NORTH DAKOTA (KXNET) — There are more than 200,000 cases of breast cancer in the United States, and in 2023, it is estimated that 43,700 deaths will happen this year from breast cancer.

Those numbers contain nearly 44,000 women and more than 500 men. KX News spoke with a local diagnostic radiologist to get more information on how breast cancer is affecting those in our state.

There are more than four million breast cancer survivors in the U.S. (including women still being treated and those who have completed treatment). Breast Cancer Statistics and Resources and North Dakota Health and Human Resources say breast cancer is the most diagnosed cancer for women in North Dakota.

Doctor Christina Tello-Skjerset, a diagnostic radiologist at Sanford Medical Center, says breast cancer is the most common cancer in American women after non-melanoma skin cancer.

“One in eight women in the U.S. will get breast cancer in their lifetime,” Dr. Skjerset stated, “which is why we have such active screening guidelines here in the U.S. We can find those breast cancers when they’re small and early, and when the treatments are more accessible and better for the women.”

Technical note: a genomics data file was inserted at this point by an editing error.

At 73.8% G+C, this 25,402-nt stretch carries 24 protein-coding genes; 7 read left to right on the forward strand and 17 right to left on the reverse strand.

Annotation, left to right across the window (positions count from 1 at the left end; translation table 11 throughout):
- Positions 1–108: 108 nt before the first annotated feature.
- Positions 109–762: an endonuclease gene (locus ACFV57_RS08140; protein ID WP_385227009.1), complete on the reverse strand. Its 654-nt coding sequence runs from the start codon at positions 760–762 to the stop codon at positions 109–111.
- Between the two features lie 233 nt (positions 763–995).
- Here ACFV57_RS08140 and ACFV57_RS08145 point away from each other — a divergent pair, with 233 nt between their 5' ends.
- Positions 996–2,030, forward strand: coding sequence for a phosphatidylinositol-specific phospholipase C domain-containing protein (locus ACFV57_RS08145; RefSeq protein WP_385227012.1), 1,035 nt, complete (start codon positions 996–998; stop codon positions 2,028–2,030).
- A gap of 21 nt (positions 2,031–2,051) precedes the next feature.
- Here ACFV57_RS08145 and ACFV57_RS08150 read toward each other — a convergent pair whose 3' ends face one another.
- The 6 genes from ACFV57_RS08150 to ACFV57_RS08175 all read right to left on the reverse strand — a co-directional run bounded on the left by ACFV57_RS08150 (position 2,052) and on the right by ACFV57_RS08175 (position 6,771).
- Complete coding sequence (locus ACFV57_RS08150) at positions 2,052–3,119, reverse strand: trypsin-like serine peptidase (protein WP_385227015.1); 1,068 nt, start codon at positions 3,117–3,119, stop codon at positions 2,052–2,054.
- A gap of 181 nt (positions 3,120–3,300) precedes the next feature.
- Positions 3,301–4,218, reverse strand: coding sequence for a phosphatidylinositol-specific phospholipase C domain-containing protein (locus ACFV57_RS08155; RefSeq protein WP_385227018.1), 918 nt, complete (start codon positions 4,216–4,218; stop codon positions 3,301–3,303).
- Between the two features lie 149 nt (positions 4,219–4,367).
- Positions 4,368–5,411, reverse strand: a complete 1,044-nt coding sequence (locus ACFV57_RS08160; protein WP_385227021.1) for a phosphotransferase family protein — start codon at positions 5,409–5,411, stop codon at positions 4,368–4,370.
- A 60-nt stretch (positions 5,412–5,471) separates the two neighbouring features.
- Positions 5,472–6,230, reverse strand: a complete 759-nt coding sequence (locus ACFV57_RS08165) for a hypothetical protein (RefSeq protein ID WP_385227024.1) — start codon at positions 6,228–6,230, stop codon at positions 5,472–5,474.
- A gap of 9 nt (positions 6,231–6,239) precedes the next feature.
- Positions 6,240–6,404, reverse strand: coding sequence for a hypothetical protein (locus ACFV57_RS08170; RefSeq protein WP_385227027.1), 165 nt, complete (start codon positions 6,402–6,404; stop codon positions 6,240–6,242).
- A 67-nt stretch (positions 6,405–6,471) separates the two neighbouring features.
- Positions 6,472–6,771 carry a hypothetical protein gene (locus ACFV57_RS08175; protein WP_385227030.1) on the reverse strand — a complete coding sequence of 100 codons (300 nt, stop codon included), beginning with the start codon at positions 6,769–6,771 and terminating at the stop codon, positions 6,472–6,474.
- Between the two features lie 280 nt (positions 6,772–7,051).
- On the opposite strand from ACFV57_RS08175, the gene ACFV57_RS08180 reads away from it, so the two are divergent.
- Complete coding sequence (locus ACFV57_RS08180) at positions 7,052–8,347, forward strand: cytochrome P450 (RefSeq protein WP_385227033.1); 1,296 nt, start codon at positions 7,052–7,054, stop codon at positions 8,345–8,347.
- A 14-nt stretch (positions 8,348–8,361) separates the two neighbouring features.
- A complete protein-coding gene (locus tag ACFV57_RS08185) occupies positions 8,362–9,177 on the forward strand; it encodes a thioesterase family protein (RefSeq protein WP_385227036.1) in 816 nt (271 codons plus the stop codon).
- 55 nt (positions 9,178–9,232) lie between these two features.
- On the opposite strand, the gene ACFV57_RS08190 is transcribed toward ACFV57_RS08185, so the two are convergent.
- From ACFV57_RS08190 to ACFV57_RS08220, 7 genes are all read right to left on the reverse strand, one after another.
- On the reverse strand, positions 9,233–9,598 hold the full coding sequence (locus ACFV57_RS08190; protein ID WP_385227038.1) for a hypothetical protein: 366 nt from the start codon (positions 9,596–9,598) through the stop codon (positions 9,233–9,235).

According to the CDC’s guidelines, women between the ages of 50-74 should get a mammogram done every two years. It is also encouraged that women 40-49 talk to their doctor or other health care provider if they’d like to begin screenings.

“Early signs of breast cancer can include a lump or bump that you feel sometimes, Tello-Skjerset continued. “It can be pain or nipple discharge. A lot of the breast cancers we actually find during screenings can be found before you can actually feel them or have some kind of skin changes.”

If you get anxious about getting a mammogram done, you’re not alone.

According to The National Institutes of Health, some women avoid getting breast cancer screening examinations due to the pain and stress that come along with them. However, Doctor Tello-Skjerset says getting them done can give you that peace of mind — as well as potentially increase the chances of catching it at an early stage.

“What we would like our patients to do is to get annual mammograms starting at age 40,” Dr. Tello-Skjerset stated, “so we’re able to find those tiny ones before you actually get symptoms from them.”

Mammograms are not routinely offered to men, but they are still highly recommended.

To learn more about breast cancer screening guidelines for both women and men, visit this page on the CDC’s website.